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I-LOFAR in Government’s Midlands Action Plan for Jobs

posted Jul 9, 2015, 9:35 AM by I LOFAR
On June 29, 2015 the Minister for Jobs, Enterprise and Innovation, Richard Bruton, announced the "Action Plan for Jobs: Midland Region 2015-2017". We were delighted that I-LOFAR has been included in the plan in a prominent way. This is a significant step forward for the project, thanks to the efforts of Denis Duggan (Enterprise Ireland). 



The following is from the Action Plan. 

At the time of finalisation of this Action Plan, there were a number of emerging projects with potential for job creation and enterprise opportunity in the region in the future. These project require further development by the promoters and are medium-term in timescale. Progress on these projects will be kept under review over the lifetime of the Action Plan.

The establishment of a next-generation radio telescope in Birr was identified in consultations with stakeholders as holding potential for the creation of a research and data analytics hub in the Midlands.

LOFAR (Low Frequency Array) is a next-generation radio telescope that is currently being deployed across Europe, with stations already operating in the Netherlands, Germany, Sweden, and the UK at an investment of €150 million.

I-LOFAR refers to a proposal by a consortium of Irish universities and Research Institutes (which includes Athlone Institute of Technology and is led by Trinity College Dublin) to build and operate an Irish LOFAR radio telescope at Birr Castle which will connect Ireland into the International LOFAR telescope and sensor network.

Birr Castle Demense & Gardens is the site of preference of the Irish consortium, as Birr has little radio interference, making it ideal for radio astronomy. Birr Castle Demense & Gardens has an existing Science Visitor Centre and is internationally recognized for its tradition in astronomy. The plan is to facilitate the development of the iLOFAR on a 6 acre site in the Demesne & Gardens.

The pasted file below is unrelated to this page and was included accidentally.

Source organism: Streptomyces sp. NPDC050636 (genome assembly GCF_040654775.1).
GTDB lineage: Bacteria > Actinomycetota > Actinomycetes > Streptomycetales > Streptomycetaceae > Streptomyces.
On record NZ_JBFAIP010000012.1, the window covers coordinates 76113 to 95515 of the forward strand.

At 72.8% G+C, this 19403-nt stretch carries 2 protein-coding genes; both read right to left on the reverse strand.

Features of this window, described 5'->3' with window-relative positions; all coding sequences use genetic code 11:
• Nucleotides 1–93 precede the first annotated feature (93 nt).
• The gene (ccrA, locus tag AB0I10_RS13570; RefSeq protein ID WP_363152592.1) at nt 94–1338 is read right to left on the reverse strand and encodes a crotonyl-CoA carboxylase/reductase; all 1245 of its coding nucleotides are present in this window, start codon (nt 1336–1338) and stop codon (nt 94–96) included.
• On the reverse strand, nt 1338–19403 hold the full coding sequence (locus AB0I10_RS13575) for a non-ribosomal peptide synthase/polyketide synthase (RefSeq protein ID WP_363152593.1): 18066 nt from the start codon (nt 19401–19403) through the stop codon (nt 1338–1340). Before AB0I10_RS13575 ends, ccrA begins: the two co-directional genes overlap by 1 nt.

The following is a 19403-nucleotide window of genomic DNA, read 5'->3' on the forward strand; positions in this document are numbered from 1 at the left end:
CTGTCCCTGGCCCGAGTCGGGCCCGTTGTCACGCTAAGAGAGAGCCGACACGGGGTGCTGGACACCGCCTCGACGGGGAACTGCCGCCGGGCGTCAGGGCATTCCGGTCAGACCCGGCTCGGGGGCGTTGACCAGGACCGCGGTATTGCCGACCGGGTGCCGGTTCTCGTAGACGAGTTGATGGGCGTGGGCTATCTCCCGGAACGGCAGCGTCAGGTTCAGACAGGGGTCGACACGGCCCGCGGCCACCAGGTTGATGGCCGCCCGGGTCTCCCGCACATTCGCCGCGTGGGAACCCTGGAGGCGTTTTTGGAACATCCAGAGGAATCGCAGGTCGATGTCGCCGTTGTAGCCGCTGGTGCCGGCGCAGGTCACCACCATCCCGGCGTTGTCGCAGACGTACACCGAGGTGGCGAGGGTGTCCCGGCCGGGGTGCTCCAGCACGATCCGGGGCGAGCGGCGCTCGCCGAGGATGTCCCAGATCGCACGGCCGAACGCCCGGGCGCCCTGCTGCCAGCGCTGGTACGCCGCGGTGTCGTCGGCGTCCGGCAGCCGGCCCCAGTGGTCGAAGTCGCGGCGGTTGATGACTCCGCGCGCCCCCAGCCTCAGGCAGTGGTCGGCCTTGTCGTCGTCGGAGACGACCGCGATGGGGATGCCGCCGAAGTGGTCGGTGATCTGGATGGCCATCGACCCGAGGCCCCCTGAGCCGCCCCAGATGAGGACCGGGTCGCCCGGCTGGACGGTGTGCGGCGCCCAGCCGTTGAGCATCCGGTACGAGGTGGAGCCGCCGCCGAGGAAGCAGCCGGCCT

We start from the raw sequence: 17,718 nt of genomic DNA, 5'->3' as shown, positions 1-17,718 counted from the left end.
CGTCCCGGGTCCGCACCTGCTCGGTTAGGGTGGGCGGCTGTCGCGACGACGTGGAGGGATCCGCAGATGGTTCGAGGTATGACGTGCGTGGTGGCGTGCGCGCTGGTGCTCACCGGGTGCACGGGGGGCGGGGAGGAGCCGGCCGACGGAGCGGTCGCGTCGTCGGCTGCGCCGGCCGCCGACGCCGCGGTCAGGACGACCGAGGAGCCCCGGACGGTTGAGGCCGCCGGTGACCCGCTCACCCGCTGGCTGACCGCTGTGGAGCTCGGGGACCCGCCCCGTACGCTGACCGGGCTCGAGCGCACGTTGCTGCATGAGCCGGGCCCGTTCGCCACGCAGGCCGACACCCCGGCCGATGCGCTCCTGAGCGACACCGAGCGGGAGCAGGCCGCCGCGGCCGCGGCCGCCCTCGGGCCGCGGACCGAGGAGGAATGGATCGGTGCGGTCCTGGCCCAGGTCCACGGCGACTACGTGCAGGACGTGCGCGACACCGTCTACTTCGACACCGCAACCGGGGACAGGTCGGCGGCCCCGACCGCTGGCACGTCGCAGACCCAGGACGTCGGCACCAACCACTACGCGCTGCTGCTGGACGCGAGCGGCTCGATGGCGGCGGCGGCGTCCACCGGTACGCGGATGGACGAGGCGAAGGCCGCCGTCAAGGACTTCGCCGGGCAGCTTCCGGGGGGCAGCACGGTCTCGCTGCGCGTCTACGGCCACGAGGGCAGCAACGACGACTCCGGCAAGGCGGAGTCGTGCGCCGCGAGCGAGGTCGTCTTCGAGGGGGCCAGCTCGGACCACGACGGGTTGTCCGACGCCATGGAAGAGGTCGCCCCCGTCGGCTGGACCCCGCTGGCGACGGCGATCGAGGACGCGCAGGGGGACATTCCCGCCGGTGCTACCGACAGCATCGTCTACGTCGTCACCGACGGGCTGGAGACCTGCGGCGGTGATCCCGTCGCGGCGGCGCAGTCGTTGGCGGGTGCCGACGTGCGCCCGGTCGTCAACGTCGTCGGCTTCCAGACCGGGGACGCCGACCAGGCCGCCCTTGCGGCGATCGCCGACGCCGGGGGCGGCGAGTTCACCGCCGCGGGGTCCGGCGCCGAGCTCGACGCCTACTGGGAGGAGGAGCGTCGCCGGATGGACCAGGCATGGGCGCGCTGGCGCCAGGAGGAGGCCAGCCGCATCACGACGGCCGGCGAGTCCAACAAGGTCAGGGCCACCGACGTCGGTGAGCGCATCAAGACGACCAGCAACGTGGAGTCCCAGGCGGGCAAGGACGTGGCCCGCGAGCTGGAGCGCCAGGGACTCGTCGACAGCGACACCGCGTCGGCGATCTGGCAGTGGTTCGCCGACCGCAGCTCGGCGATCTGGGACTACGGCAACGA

The local availability of a fibre network (MAN, or Metropolitan Area Network) makes data-transport at high rates suitable for radio astronomy a possibility. I-LOFAR will use approximately 30% of a 10 Gbps fibre connection to Birr. Internet providers will be able to use the remainder to provide high-speed broadband to users on the Birr MAN and companies at the Birr Technology Centre, for example. The data acquired by the telescope will generate daily a volume of data on par to Ireland’s total daily internet traffic. The facility has the potential to provide the data resources for data analysis on a scale not currently possible in Ireland.

From an enterprise and jobs perspective, locating this infrastructure in the Midlands would:

  • Act as a magnet to attract data analytic companies and create a cluster of data start-ups in the region and the Midlands Innovation and Research Centre in AIT and enhance the capabilities of the research institutes based at AIT, including the Software Research Institute.
  • Attract additional tourists into the Midland Region with the development of an I-LOFAR visitor centre for tourists and students, which will overlook the radio telescope.

  • Create better links between the Midland Region and multinationals.

  • Provide a platform for educational outreach STEM subjects for students of all ages.

  • Attract further R&D activities and funding (e.g., from Horizon 2020) to the Midland Region. 


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